Miriam Paschetto: ‘You have probably already received quite a few emails about today’s column; but just in case you haven’t, I thought I’d straighten you out regarding the Super Bowl yesterday. It was played at Ford Field which is located in Detroit but the teams playing were Pittsburgh and Seattle. So you don’t have to feel bad for Detroit – the city probably attracted a fair amount of business from the Super Bowl attendees and they didn’t lose any game. (P.S. I feel I should admit that the only reason *I* know who was playing is that I am an engineer who worked on reviewing the stadium roof to see if it had enough capacity to safely sustain the equipment the Rolling Stones wished to use in their halftime show. My husband, Will Galway, and I spent the afternoon in an Himalayan art museum in NYC – and he probably still doesn’t know who played in the Super Bowl.)
☞ Well, the footnote was meant to suggest I actually sort of knew that. But you’re right: I got a ton of emails wanting to make sure.
Jesse Kornbluth: The review of BROKEBACK you WANT to quote: The New York Review of Books: An Affair to Remember.
. . . The real achievement of Brokeback Mountain is not that it tells a universal love story that happens to have gay characters in it, but that it tells a distinctively gay story that happens to be so well told that any feeling person can be moved by it. If you insist, as so many have, that the story of Jack and Ennis is OK to watch and sympathize with because they’re not really homosexual-that they’re more like the heart of America than like “gay people”-you’re pushing them back into the closet whose narrow and suffocating confines Ang Lee and his collaborators have so beautifully and harrowingly exposed.
THE $57,500 WATCH
James Ooi: ‘Do you think people didn’t buy $57,500 watches during Democratic administrations? Why is it that the same people who tend to be so outraged at the government’s desire to regulate a woman’s right to choose or to put wiretaps on its citizens are so enthusiastic about having the government decide what to do with our personal property? This second question is not rhetorical. I really want to understand why personal property rights are not respected by typical ‘liberals.”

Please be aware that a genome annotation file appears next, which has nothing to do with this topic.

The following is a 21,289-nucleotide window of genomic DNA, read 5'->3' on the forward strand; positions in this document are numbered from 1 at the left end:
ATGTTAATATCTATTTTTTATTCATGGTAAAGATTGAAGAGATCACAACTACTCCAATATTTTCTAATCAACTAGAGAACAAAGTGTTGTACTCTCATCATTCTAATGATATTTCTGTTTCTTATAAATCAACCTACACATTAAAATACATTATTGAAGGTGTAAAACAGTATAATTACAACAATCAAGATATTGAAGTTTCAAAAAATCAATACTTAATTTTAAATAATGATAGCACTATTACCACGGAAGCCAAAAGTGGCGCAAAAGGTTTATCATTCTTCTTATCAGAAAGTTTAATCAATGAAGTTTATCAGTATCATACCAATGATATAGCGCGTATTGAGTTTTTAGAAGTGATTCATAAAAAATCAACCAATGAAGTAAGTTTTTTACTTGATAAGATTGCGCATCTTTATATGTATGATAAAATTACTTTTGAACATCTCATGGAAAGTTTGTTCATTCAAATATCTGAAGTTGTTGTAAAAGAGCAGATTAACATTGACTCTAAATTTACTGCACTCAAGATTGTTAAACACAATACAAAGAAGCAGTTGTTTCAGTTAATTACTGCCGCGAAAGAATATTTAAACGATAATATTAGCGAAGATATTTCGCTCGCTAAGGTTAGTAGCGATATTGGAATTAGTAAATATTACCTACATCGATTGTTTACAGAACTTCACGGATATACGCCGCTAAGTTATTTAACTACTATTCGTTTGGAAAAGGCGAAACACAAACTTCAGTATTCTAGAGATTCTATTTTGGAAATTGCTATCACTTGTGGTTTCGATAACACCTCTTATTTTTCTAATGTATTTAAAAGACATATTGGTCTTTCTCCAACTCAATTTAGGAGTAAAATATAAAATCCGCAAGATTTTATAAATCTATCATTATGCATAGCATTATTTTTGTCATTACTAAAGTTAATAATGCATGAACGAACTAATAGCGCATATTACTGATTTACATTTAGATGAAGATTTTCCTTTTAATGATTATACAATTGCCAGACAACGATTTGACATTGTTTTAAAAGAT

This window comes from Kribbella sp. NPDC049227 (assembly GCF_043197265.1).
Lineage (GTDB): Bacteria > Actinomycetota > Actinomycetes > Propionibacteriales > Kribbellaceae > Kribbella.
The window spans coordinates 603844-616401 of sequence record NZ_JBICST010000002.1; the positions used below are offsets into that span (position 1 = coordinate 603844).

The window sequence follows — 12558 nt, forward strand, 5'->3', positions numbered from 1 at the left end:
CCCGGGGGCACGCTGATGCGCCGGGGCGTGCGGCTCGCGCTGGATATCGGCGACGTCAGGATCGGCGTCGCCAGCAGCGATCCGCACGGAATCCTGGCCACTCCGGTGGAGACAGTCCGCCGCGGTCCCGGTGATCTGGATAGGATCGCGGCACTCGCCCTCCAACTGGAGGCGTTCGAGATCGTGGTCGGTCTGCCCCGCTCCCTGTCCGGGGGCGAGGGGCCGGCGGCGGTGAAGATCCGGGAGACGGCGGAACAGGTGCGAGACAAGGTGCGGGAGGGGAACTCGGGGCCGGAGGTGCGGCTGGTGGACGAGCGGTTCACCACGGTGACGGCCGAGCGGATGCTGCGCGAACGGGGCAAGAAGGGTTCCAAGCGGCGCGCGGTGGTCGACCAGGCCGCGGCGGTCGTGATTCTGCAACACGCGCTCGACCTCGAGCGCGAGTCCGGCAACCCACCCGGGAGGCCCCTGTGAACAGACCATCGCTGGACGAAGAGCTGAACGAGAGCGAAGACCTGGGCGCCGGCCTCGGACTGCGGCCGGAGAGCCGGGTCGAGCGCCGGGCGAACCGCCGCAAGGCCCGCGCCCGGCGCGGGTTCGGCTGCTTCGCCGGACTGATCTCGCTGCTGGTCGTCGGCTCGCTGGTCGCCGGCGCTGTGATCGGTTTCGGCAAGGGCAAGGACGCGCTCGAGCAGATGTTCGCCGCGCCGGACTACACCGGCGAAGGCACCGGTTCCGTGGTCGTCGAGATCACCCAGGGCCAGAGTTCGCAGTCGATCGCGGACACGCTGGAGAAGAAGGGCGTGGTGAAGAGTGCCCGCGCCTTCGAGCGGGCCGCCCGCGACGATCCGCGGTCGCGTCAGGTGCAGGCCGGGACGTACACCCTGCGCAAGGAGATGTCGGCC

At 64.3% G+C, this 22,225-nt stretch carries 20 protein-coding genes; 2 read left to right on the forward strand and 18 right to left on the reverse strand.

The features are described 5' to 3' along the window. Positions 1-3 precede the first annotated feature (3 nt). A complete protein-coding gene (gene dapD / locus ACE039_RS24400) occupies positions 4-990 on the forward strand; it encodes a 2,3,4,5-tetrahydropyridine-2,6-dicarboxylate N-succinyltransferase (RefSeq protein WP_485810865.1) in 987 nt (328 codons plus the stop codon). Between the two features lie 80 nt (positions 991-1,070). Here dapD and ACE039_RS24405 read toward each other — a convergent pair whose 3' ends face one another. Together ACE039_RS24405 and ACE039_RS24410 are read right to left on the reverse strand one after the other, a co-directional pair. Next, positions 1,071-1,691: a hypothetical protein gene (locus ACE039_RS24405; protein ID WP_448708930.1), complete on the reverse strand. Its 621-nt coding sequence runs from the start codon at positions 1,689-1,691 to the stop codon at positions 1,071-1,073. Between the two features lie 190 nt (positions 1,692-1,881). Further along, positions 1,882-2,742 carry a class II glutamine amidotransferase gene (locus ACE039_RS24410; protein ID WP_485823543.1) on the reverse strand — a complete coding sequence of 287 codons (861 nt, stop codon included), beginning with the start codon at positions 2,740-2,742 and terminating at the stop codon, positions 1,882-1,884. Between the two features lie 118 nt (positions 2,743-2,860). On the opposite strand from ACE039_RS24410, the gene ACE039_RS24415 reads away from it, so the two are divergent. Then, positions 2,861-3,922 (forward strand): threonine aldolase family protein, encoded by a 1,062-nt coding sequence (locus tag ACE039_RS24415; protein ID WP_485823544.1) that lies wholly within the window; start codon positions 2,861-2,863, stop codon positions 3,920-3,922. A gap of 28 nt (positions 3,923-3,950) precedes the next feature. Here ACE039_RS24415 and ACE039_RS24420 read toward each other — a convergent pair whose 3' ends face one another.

☞ Thanks, James (who went on to say some nice stuff) – but you are arguing against a point I didn’t make (and against which I’d join you in arguing). People should have the right to freely spend anything they want on a watch – $57 million if they want to. My general point was that when we go to a society where the top-paid make 500 times what the average Joe makes instead of 60 times (say), we need not compound that by then greatly reducing their tax rate as well – which is what the Republicans chose to do instead of, say, funding the education bill or reducing the deficit. The balance of good fortune, I should have thought, was already pretty favorably skewed to the best off. But now, those earning $1 million a year can buy an extra $57,500 watch each year with their tax saving.
[Dept. of Full Disclosure]
Suggested here at $4.50 two years ago, TXCO closed at $11.11 last night and I sold most of the rest of my shares – not because I know or suspect anything negative about the company’s prospects, but because I wanted to buy a watch. (Well, an acre or two in Costa Rica, actually.) I kept just enough so that, if it hits $30 one day, I will not feel compelled to hurl myself off a roof.
Quote of the Day
Very few American investors buy any stock for the sake of something which is going to happen more than six months hence, even though its probability is exceedingly high; and it is out of taking advantage of this psychological peculiarity of theirs that most money is made.~John Maynard Keynes
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